kessel dangle

…it didn’t end up looking pretty. Guys get burned in the NHL too, but usually it’s not so cringe-worthy. I’ve noticed it most often in the corners on cutbacks. A guy like Sidney Crosby or Matt Duchene or Marian Hossa or whoever can completely shake defenders and create space for themselves, at least enough to get their heads up and look for somewhere to see the puck, which is why you see such long offensive zone possessions.


There’s more passive neutral zone hockey

I’ll keep this one short because the cause is a combination of the first two points: players would rather force opponents to come through them than run out of position and give them options. Savvy players tend to find those and exploit them.

It’s also worth noting that aggressive forechecks require more communication and general chemistry to execute well because you’re reading off your linemates, and most of these guys haven’t played together before. That’d make it a pretty risky endeavour to enter game one of the tourney trying something too frisky. Rules to live by there, kids. Frisky = risky.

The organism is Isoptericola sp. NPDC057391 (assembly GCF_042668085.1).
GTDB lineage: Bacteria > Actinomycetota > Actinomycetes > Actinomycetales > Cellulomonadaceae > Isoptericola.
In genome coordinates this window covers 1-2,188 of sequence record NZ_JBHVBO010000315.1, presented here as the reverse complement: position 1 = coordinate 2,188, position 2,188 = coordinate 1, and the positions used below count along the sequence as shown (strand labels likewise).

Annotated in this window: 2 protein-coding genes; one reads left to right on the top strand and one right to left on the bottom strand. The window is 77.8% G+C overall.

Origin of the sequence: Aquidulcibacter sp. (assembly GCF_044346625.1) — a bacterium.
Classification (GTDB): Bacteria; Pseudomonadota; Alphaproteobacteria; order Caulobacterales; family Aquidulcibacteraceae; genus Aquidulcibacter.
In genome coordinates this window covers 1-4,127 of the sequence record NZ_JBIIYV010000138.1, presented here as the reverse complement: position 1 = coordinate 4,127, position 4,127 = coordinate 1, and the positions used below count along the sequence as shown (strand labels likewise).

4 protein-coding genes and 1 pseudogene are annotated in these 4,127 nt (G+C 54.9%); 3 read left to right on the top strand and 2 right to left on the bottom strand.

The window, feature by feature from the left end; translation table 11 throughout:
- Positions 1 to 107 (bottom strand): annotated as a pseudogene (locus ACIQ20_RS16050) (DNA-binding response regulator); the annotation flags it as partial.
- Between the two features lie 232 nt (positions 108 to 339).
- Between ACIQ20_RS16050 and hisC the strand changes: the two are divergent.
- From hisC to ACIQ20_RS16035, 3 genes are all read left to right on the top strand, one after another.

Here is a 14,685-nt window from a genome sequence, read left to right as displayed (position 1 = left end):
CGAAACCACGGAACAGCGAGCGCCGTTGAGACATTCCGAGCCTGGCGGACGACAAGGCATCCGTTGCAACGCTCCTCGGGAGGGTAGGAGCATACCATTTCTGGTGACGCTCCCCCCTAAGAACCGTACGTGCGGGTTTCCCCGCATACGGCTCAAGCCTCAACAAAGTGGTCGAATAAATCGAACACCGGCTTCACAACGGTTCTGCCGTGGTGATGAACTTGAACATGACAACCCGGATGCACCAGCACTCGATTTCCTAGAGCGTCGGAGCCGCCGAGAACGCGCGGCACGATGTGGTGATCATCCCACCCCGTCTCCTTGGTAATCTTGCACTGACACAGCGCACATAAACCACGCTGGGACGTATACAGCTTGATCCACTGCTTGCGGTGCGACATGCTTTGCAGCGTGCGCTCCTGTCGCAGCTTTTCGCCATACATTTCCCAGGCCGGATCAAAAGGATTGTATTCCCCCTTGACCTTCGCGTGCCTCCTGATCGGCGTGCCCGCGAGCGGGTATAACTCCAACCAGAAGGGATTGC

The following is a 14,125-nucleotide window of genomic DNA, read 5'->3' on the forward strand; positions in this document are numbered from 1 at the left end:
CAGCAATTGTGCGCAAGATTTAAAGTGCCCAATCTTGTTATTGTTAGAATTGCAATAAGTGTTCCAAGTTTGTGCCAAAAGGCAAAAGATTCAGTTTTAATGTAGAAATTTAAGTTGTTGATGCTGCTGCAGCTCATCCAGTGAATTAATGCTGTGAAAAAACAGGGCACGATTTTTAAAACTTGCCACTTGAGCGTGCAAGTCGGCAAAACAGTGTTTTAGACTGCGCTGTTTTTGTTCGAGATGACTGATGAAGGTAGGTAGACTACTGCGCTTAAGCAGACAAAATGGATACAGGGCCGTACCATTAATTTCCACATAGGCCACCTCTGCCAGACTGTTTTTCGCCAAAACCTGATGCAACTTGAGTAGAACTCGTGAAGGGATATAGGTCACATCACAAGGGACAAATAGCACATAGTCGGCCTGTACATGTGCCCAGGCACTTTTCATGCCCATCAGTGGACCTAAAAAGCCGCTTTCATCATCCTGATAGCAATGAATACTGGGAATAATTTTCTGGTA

Over-passing early, under-passing late

This is extremely anecdotal, but it seemed to my eye that early in the tournament, and early in games in particular, players seemed to defer to their teammates with a frequency I haven’t seen before…and it didn’t go great. Maybe it’s just a product of playing on what guys likely view as all-star teams and that they feel like they should be playing like Harlem Globetrotters-style or something, but it made for some weird shifts with a lot of poor passing.

And as teams fall behind and the game clock clicks down, it feels more and more like you see one-man rushes where guys want to be the nation-saving hero. I dunno. Just seemed like that to my eye, so see if you can recognize anything like this in the coming games to validate that.


Big ice can make hockey seem a little slower at times because players aren’t as rushed to move the puck, but that likely won’t be a problem as we move into games where teams with elite talent face their equals. If you remember anything about how the Olympic finals have gone in past years, “slow” probably wasn’t a describing word that came up much.